More Than a Culture of Teaching to a Test!

While I joked about inservices yesterday, I can honestly say that I really believe that our district has kicked things up a notch in creating a theme for our convocation that was meaningful and important for the future and then the inservice my group had was more challenging, and also called upon the talents of our members. This really was a good first day of the school year!

So what was the theme our district laid out today? It is a reminder that we are to teach the whole child. (Principles of this concept to come out in days to come.) I have had friends who are acquainted with education from different areas snipe about how I am “teaching to the test.” I can’t tell you how many times I heard that and I responded with, “Yes, I know that many places get that reputation, but we focus on kids in our district.” They didn’t believe me. I can’t tell you how excited I was to hear our superintendent, Dr. Scott Elliff, say, “We need to develop more than a culture of teaching to a test.” He said that in the context of the idea of teaching the whole child.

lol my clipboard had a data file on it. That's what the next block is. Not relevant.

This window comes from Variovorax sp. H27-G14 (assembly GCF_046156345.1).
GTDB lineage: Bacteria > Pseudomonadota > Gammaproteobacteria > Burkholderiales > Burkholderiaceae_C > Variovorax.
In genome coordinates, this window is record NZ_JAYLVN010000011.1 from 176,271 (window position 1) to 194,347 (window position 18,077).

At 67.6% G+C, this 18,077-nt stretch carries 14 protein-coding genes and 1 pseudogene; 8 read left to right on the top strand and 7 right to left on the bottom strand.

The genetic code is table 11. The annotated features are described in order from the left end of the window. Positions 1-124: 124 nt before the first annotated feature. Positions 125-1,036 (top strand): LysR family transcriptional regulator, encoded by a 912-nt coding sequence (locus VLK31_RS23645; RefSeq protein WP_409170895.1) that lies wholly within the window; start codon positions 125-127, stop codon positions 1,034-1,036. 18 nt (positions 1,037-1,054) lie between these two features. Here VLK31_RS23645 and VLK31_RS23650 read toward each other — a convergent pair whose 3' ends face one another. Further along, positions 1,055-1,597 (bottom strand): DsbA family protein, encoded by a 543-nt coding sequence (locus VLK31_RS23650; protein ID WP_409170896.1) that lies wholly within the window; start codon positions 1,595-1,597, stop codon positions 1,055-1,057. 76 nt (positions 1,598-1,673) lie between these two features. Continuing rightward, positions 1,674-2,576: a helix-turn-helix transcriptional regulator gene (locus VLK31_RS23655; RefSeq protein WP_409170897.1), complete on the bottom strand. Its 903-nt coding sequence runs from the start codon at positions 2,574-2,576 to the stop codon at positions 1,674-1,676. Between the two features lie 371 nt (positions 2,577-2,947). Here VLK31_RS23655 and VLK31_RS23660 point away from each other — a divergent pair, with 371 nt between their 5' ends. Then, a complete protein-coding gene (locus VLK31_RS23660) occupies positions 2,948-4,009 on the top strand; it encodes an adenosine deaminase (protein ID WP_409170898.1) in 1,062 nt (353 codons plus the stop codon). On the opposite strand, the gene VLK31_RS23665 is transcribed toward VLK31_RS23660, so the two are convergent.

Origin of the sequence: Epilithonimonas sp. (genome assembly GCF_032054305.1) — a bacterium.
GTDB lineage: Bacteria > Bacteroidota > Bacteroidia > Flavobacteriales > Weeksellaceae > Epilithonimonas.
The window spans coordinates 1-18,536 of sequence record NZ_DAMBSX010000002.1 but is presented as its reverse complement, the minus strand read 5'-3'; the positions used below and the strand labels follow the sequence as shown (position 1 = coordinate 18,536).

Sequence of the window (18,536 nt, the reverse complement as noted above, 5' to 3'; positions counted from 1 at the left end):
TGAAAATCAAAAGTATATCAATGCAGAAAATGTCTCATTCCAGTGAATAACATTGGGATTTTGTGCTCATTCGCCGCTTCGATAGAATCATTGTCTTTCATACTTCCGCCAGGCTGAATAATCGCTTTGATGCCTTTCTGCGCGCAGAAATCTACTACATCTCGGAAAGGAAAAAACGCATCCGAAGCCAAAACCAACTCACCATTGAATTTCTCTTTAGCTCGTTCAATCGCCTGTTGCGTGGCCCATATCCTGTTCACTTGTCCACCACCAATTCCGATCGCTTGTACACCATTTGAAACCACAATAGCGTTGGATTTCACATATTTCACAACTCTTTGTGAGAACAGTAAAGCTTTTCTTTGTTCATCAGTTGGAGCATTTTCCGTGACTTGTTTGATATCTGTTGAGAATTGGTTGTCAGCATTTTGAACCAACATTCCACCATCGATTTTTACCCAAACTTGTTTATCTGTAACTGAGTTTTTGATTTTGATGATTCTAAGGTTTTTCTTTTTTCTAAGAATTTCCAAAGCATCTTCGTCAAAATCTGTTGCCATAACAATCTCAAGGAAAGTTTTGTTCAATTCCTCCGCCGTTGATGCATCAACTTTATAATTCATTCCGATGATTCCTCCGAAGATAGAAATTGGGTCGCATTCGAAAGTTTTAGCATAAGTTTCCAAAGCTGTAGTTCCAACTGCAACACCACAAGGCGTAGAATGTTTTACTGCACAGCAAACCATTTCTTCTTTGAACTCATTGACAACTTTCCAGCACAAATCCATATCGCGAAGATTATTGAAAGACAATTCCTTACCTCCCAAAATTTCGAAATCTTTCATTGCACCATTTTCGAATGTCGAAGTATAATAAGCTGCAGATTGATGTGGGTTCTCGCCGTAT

I won’t say I nearly cried then, but I will say I was gratified. When people ask me what I teach my favorite answers range from “kids” to “6th graders.” I believe that I use my curriculum (technology) to develop students. Technology is changing so much that any skills I teach them will be outmoded while they are in high school, if not before. Therefore, I recognize that I have to teach the kids to use their natural inquisitiveness to learn how to learn. Some of the concepts they will learn in my class will stay the same even though the methods of achieving those goals will change. They need to learn how to find out those methods or processes on their own as things change. Those skills will put them far ahead of others in the years to come.

I also want to teach these kids how to believe in themselves. I want to remind them that they are the next generation’s leaders, business owners, doctors or …. They have to believe in themselves to be able to achieve. Now, I teach them that part by reminding them how much they accomplish when they do things. Not everybody gets a medal, so to speak, but everybody can learn and can accomplish and then build on those accomplishments. That is how to build healthy self-esteem. That is how to transform kids who are down on themselves into kids who respect themselves. A friend shared this quote with me and I will share it with you: “Every child deserves a teacher who believes in him or her. Be that teacher!” May I be that teacher this year and all others.

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